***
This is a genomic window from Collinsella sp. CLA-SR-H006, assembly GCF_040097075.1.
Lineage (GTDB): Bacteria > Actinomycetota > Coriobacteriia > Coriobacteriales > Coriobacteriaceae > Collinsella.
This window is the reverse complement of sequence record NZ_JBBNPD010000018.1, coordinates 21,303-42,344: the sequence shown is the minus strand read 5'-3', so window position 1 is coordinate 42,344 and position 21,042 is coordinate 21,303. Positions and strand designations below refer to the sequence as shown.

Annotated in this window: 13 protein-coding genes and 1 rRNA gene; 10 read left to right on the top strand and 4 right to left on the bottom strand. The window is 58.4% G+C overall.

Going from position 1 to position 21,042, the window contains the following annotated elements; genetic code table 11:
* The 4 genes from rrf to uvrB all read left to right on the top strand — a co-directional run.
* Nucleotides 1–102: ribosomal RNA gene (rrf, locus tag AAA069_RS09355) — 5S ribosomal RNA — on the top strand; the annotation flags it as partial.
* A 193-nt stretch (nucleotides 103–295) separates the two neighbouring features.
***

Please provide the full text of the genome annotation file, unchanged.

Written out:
This is a genomic window from Collinsella sp. CLA-SR-H006, assembly GCF_040097075.1.
Lineage (GTDB): Bacteria > Actinomycetota > Coriobacteriia > Coriobacteriales > Coriobacteriaceae > Collinsella.
This window is the reverse complement of sequence record NZ_JBBNPD010000018.1, coordinates 21,303-42,344: the sequence shown is the minus strand read 5'-3', so window position 1 is coordinate 42,344 and position 21,042 is coordinate 21,303. Positions and strand designations below refer to the sequence as shown.

Annotated in this window: 13 protein-coding genes and 1 rRNA gene; 10 read left to right on the top strand and 4 right to left on the bottom strand. The window is 58.4% G+C overall.

Going from position 1 to position 21,042, the window contains the following annotated elements; genetic code table 11:
* The 4 genes from rrf to uvrB all read left to right on the top strand — a co-directional run.
* Nucleotides 1–102: ribosomal RNA gene (rrf, locus tag AAA069_RS09355) — 5S ribosomal RNA — on the top strand; the annotation flags it as partial.
* A 193-nt stretch (nucleotides 103–295) separates the two neighbouring features.